Cigarette smokers suffer from severe osteoporosis, and are therefore at an exceptionally high risk of skeletal fracture. However, the mechanism through which smoke causes bone loss remains unclear. We find that BaP (benzo[a]pyrene) and TCDD (2,3,7,8-tetrachlorodibenzo-p-dioxin), two of over 200 known chemicals found in cigarette smoke, trigger the aryl hydrocarbon receptor (Ahr) and the cytochrome P450 (Cyp1) enzymes to stimulate bone removal. Despite these observations, several gaps in our understanding remain. First, we are uncertain which bone cell, osteoclast, osteoblast or osteocyte, primarily mediates this action. Therefore, in Specific Aim 1, we will study the bone phenotype of mice in which the Ahr gene is deleted selectively in each cell type, and then examine the effect of the Ahr agonists BaP and TCDD on skeletal mass and remodeling. Second, we are unclear whether the osteoclast-stimulatory action of Ahr agonists involves the activation of mitochondrial or microsomal Cyp1s, and whether the reactive oxygen species (ROS) so produced mediate this action. Therefore, in Specific Aim 2, we will administer BaP and/or TCDD to knock-in mice expressing Cyp1 proteins either in mitochondria or in microsomes. We will phenotype their skeletons and study ROS production in isolated bone marrow cells. Our previous studies have further shown that ROS activate mitochondria-to-nucleus signals to generate a pro-osteoclastogenic footprint comprising CREB, C/EBP?, NF-?B, NFAT2, and hnRNPA2.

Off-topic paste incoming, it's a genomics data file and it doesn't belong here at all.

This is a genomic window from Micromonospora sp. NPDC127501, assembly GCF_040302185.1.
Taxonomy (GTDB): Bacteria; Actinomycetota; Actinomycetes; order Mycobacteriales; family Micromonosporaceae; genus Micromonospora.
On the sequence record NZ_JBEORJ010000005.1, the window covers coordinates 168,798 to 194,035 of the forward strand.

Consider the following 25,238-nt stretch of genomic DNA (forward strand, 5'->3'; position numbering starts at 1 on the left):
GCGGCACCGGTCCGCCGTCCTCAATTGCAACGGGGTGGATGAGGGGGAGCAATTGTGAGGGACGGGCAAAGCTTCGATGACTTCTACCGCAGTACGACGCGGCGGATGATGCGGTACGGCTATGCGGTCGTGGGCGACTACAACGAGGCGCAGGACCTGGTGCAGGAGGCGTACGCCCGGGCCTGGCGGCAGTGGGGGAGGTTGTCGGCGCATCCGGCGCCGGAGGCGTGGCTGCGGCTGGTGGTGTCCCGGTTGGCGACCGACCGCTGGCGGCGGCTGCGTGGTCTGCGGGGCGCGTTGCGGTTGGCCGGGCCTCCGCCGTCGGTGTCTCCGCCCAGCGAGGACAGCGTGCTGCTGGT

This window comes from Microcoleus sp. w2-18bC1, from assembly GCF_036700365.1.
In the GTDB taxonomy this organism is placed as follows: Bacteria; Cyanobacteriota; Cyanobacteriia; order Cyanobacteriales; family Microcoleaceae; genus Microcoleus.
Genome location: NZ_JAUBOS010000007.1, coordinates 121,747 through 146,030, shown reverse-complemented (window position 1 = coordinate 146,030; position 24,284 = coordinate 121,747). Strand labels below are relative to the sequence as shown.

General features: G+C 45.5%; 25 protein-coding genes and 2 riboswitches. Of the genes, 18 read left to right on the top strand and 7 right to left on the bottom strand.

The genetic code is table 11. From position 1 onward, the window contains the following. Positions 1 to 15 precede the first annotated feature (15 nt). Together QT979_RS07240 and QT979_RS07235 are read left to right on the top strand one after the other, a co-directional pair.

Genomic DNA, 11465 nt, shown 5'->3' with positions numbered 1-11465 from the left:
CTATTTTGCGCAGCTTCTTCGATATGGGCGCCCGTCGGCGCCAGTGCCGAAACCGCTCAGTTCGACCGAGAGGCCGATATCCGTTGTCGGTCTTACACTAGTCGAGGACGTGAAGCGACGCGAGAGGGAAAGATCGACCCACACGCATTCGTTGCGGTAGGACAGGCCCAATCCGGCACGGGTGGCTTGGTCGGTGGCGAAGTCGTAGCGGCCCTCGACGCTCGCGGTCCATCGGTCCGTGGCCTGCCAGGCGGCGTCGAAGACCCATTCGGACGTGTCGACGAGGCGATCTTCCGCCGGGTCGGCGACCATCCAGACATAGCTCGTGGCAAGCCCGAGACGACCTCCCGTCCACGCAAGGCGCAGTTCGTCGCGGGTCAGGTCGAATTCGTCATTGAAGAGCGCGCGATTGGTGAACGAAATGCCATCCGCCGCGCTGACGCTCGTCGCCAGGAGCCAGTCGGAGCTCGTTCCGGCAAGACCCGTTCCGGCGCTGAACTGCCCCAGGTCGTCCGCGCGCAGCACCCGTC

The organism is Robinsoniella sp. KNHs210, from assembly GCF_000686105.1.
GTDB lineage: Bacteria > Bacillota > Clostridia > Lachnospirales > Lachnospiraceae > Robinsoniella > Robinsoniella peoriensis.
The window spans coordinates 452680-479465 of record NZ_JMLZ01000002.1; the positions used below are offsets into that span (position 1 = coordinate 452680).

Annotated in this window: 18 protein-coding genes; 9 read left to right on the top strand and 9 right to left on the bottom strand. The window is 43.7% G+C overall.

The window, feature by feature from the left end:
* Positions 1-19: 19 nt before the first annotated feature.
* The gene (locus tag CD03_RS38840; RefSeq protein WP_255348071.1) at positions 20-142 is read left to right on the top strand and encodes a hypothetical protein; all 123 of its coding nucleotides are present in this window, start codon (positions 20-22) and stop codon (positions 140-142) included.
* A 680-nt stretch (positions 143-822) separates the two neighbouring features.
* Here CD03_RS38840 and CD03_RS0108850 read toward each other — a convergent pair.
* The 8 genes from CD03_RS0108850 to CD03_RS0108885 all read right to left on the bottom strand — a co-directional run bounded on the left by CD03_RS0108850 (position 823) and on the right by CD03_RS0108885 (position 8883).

In Specific Aim 3, we will determine whether this transcriptional footprint is activated by Ahr agonists. If so, we will utilize siRNA and/or chemical inhibitors to validate the role of each molecule, as well as promoter-reporter assays and ChIP to confirm that the footprint transactivates osteoclast gene expression. These studies should establish the Ahr as a therapeutic target for osteoporosis and unravel, at least to an extent, the molecular basis underlying the osteoporosis noted in smokers.
Smoking cigarettes leads to osteoporosis and a remarkably high propensity to fracture. Several chemical toxins found in cigarette smoke are thought to play a role in causing bone loss, but we are uncertain of the cells they act upon and the molecular events they trigger. This study will use genetically modified mice and traditional pharmacologic approaches to elucidate the precise mechanism through which smoke toxins cause osteoporosis.
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